Journal article

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Abstract: 

Accurate age control of the late Tortonian to early Messinian (8.3–6.0 Ma) is essential to ascertain the origin of benthic foraminiferal δ18 O trends and the late Miocene carbon isotope shift (LMCIS), and to examine temporal relationships between the deep-sea, terrasphere and cryosphere. The current Tortonian–Messinian Geological Time Scale (GTS2012) is based on astronomically calibrated Mediterranean sections; however, no comparable non-Mediterranean stratigraphies exist for 8–6 Ma suitable for testing the GTS2012. Here, we present the first high-resolution, astronomically tuned benthic stable isotope stratigraphy (1.5 kyr resolution) and magnetostratigraphy from a single deep-sea location (IODP Site U1337, equatorial Pacific Ocean), which provides unprecedented insight into climate evolution from 8.3–6.0 Ma. The astronomically calibrated magnetostratigraphy provides robust ages, which differ by 2–50 kyr relative to the GTS2012 for polarity Chrons C3An.1n to C4r.1r, and eliminates the exceptionally high South Atlantic spreading rates based on the GTS2012 during Chron C3Bn. We show that the LMCIS was globally synchronous within 2 kyr, and provide astronomically calibrated ages anchored to the GPTS for its onset (7.537 Ma; 50% from base Chron C4n.1n) and termination (6.727 Ma; 11% from base Chron C3An.2n), confirming that the terrestrial C3:C4 shift could not have driven the LMCIS. The benthic records show that the transition into the 41-kyr world, when obliquity strongly influenced climate variability, already occurred at 7.7 Ma and further strengthened at 6.4 Ma. Previously unseen, distinctive, asymmetric saw-tooth patterns in benthic δ18O imply that high-latitude forcing played an important role in late Miocene climate dynamics from 7.7–6.9 Ma. This new integrated deep-sea stratigraphy from Site U1337 can act as a new stable isotope and magnetic polarity reference section for the 8.3–6.0 Ma interval.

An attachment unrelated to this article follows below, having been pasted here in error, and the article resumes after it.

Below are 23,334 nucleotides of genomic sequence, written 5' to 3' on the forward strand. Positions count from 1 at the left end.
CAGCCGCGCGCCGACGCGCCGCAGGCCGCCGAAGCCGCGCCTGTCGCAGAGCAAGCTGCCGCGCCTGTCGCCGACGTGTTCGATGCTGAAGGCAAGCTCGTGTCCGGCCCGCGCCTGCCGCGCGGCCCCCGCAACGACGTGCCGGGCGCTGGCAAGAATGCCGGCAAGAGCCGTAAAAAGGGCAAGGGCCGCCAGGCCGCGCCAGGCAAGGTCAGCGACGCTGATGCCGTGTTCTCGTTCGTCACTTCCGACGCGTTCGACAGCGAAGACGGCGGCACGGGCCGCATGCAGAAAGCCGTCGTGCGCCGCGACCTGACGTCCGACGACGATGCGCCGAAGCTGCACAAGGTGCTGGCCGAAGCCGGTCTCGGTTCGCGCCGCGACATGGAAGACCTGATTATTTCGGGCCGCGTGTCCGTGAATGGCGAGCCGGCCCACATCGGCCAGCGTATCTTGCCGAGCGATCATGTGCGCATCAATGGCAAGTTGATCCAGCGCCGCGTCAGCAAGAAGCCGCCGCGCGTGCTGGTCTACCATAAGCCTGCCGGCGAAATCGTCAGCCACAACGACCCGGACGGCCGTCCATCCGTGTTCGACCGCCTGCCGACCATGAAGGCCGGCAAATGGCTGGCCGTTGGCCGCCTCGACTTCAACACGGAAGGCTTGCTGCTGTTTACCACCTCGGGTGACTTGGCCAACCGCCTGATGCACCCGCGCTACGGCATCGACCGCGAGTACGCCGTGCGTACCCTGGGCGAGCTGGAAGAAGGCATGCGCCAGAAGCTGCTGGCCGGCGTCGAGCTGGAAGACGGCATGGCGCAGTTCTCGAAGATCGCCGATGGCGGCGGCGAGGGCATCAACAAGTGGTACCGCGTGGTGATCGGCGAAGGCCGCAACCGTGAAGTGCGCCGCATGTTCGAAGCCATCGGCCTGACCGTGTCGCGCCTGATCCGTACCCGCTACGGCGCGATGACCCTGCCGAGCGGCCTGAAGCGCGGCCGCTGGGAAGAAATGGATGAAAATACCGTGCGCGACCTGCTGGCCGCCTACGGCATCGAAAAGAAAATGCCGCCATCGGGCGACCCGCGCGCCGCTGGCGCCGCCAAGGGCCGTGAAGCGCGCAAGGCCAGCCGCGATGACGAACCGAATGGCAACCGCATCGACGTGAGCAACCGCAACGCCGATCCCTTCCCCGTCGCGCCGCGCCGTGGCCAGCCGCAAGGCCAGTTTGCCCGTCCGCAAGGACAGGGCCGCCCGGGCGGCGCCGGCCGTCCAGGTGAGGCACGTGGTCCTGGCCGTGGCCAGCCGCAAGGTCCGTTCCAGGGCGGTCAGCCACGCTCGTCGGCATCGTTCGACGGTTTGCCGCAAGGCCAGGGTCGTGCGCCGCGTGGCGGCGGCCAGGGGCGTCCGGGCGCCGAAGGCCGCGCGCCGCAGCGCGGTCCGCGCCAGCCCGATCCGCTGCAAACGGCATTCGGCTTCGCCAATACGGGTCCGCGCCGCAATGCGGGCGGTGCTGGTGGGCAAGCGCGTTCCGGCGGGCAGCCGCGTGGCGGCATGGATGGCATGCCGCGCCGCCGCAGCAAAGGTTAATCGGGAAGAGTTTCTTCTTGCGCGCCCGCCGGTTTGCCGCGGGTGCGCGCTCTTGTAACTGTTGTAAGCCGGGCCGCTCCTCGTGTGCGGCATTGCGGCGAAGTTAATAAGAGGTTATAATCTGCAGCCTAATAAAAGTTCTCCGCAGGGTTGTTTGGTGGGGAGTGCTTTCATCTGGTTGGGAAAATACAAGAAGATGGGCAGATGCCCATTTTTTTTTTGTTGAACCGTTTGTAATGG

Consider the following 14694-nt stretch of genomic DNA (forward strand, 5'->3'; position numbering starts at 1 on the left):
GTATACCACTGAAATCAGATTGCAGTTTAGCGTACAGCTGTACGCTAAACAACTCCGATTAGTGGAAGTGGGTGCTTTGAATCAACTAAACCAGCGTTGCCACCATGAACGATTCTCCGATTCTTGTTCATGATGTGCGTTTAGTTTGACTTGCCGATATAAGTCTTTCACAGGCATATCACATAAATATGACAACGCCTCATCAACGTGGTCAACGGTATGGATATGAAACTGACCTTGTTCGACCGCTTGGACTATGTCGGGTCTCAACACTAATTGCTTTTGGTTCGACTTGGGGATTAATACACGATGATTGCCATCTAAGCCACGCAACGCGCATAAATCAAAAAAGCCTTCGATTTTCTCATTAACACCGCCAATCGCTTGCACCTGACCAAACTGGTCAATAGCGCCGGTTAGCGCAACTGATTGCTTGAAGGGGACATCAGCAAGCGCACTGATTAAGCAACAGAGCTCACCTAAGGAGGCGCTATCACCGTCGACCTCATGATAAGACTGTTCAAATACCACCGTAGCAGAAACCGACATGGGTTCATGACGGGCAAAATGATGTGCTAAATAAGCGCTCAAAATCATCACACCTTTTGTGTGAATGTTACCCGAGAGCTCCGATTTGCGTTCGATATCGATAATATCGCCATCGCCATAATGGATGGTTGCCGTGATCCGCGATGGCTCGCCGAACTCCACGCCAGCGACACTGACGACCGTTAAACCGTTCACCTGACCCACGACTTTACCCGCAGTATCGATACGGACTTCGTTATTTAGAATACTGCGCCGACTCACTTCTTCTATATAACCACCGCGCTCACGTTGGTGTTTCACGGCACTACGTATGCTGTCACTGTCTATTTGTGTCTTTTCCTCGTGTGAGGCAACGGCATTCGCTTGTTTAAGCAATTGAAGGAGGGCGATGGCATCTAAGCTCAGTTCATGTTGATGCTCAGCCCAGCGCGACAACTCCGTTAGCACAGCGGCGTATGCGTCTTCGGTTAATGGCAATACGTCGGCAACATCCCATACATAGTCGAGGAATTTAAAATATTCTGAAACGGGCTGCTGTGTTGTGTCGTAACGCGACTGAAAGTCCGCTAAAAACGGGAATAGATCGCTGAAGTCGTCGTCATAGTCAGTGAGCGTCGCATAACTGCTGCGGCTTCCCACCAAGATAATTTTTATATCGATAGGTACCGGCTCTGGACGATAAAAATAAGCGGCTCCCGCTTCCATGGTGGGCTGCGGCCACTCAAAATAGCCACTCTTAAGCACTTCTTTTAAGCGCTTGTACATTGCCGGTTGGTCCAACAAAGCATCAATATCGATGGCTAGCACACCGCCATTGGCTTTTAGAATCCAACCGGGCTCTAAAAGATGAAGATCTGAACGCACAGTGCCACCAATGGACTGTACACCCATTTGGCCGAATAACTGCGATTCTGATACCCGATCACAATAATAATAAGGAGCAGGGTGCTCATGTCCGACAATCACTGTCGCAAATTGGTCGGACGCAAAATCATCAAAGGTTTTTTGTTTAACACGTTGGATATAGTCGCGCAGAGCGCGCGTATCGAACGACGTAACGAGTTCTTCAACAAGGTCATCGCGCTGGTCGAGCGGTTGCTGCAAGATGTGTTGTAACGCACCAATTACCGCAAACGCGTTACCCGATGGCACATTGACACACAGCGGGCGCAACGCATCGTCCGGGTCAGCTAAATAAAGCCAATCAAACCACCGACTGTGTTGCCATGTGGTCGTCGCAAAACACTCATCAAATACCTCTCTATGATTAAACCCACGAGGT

Publication date: 
Wednesday, August 16, 2017